Saturday, 19 September 2020
Where the Wild Things Are
Written by Sandra Fitzpatrick   
Thursday, 22 October 2009 00:00
wildthingsposterLoosely based on the beloved children’s book by Maurice Sendack, Where the Wild Things Are is probably one of the most anticipated films of the season. Unfortunately, a 50 page picture book doesn’t necessarily provide enough source material to keep a 90 minute movie from falling in the doldrums.

The movie expands on the character of Max, a little boy with a big imagination. As the film opens we realize that Max’s life isn’t going very well. His father is no longer in the picture, and he feels neglected by his overworked mother (Catherine Keener) and abandoned by his older sister who is more interested in going out with her friends. When one of her friends knocks down Max’s snow fort, he gets back by wrecking her bedroom and then has a tantrum in front of his mom’s new boyfriend. Ashamed and lonely he runs out into the night, away from his frantic mother.

wildthingspic1I guess that’s when Max’s adventure really begins, although I found these opening scenes far more fascinating than the majority of the film. Max finds an abandoned boat and sails away to an island where he discovers a clan of very large beasts who live together as a family. Well, mostly. One of them, KW (Lauren Ambrose) has left the group, causing them to all be very upset. Particularly Carol (James Gandolfini) who loves KW and is angry that she left. He could benefit from some anger management classes since he takes it out on everything and everyone around him. At first the monsters want to eat Max but he convinces them he has special powers and they make him King in hopes that he will bring everyone back together.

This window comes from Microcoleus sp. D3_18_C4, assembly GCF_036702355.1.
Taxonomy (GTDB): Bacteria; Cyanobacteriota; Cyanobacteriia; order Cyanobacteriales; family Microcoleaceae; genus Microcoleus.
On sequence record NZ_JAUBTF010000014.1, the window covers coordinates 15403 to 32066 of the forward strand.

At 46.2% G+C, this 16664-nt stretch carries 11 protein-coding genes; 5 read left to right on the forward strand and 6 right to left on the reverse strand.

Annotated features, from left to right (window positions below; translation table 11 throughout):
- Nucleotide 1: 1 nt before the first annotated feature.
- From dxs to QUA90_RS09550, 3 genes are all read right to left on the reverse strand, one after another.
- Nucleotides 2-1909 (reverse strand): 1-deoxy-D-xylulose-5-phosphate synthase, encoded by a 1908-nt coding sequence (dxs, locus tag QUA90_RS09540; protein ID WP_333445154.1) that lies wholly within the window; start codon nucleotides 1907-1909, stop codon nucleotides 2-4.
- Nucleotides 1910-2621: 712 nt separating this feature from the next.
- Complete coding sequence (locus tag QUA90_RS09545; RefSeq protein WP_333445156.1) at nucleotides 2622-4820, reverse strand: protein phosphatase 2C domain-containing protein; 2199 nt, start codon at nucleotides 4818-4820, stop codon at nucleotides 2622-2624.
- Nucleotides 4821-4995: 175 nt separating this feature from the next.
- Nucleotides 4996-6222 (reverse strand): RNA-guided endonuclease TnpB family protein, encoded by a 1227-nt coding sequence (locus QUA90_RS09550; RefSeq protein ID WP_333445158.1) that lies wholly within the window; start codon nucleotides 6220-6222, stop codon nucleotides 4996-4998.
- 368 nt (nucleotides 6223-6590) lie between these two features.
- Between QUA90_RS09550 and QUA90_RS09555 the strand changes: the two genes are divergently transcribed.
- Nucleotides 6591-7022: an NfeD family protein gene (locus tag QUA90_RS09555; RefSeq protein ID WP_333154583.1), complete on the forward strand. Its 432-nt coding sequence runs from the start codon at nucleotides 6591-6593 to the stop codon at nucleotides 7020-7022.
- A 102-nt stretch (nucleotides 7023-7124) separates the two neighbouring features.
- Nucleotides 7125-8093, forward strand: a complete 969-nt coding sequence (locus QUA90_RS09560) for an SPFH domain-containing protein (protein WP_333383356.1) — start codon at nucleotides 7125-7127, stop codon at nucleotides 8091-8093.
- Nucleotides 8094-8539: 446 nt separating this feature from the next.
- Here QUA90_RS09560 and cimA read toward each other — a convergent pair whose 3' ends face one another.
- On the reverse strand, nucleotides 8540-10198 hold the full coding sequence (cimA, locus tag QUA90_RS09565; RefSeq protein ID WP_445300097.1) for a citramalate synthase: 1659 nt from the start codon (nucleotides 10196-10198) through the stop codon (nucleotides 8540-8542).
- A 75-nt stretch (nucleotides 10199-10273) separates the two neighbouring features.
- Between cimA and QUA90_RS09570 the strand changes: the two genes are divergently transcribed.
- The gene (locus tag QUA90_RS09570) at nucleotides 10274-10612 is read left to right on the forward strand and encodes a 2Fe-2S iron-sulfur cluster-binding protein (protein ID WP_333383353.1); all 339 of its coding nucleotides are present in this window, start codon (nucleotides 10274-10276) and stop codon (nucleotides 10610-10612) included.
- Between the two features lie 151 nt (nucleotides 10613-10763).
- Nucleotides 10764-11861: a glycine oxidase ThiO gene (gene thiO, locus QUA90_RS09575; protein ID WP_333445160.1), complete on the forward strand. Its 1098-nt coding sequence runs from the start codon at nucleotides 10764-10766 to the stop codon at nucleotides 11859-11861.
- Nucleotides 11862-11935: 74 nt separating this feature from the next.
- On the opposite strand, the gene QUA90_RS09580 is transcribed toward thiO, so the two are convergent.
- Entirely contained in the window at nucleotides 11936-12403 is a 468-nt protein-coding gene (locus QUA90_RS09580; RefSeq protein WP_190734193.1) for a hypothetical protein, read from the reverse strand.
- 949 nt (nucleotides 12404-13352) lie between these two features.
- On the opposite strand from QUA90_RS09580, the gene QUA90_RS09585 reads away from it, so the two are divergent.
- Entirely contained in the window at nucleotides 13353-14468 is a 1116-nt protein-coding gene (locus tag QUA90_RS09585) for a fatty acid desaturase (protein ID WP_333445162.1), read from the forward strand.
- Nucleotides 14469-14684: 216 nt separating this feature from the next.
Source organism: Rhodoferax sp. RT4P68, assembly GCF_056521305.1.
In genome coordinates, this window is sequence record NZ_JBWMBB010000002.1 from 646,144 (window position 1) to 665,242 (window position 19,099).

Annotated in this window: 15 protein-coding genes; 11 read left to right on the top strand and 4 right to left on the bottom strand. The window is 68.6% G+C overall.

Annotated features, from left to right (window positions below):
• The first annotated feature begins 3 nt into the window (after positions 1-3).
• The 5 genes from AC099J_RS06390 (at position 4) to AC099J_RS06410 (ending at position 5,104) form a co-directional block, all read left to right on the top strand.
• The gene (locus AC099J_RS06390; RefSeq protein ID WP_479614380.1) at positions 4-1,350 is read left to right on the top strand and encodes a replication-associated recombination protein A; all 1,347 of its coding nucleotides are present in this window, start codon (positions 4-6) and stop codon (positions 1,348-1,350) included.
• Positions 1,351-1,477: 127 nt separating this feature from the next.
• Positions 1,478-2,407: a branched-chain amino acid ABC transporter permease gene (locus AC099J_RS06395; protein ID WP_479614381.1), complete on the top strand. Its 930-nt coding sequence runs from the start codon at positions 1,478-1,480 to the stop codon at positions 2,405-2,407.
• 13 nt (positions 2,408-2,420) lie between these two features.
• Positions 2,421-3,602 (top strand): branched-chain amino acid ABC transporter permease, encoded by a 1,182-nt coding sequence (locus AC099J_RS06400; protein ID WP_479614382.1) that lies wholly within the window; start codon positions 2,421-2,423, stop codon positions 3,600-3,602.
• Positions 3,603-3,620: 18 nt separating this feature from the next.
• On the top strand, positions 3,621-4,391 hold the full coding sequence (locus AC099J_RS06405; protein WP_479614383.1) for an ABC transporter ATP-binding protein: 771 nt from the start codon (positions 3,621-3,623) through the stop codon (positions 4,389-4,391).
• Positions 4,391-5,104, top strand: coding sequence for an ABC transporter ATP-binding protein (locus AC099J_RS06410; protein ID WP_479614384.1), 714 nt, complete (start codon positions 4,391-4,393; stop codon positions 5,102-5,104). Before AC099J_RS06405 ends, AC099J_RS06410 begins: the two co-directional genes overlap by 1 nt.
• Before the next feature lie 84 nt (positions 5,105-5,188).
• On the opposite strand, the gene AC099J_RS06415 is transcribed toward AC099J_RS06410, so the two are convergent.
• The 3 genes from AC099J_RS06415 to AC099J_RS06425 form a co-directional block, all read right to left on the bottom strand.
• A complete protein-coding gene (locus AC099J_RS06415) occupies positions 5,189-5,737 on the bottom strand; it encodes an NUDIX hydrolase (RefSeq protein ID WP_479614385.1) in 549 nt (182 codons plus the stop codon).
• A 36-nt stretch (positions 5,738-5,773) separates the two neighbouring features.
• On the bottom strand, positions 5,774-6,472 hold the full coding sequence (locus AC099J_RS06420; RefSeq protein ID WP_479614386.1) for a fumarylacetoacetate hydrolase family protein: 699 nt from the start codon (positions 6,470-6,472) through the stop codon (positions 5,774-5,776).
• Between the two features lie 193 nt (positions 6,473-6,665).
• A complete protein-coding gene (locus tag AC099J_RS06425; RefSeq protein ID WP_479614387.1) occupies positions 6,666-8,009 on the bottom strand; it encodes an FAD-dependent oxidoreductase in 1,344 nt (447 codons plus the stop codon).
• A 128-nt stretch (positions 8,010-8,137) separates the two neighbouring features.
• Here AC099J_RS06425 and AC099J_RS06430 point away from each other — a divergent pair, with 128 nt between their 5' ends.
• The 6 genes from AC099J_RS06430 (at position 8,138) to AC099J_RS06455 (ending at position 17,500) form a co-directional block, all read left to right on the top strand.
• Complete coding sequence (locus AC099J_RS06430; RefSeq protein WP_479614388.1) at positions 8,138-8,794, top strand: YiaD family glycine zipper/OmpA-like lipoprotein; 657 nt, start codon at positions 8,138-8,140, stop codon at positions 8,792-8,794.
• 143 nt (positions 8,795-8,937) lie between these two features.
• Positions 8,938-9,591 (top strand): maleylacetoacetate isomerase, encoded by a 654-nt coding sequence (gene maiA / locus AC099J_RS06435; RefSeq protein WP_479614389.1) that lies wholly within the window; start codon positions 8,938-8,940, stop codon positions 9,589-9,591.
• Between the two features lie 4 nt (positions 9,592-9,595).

wildthingspic2Where the Wild Things Are has a lot of heart and made me really feel the sadness and lonliness of this little boy. The actors real name just happens to be Max Records, and his performance is fantastic. He conveys all the anger, frustrations, wildness and tumult needed for this character, along with a healthy dose of innocence. I believed his performance. Actually, all of the performances are excellent and the voices of the Wild Things are very natural – a little odd when paired with their very unnatural appearance! But I would have really liked to see more of Max’s life at home since, for me, these scenes really provided the heart of the film.

I loved the film style, and the sets and characters are wonderful to look at but it just isn’t enough to keep things going. Let me clarify that though this is a movie based on a kid’s book, it isn’t a movie for kids. The themes are very mature and the overall tone is kind of bleak. I left the theatre feeling a little sad and introspective. The movie feels long, especially during Max’s time on the island. There just isn’t enough going on to fill in the gaps so the film starts out strong and just sort of loses steam from there.

I wanted to like this film. I love that director Spike Jonze took a chance on making it into something quirky and dark, it just doesn’t quite pull together the way it was intended.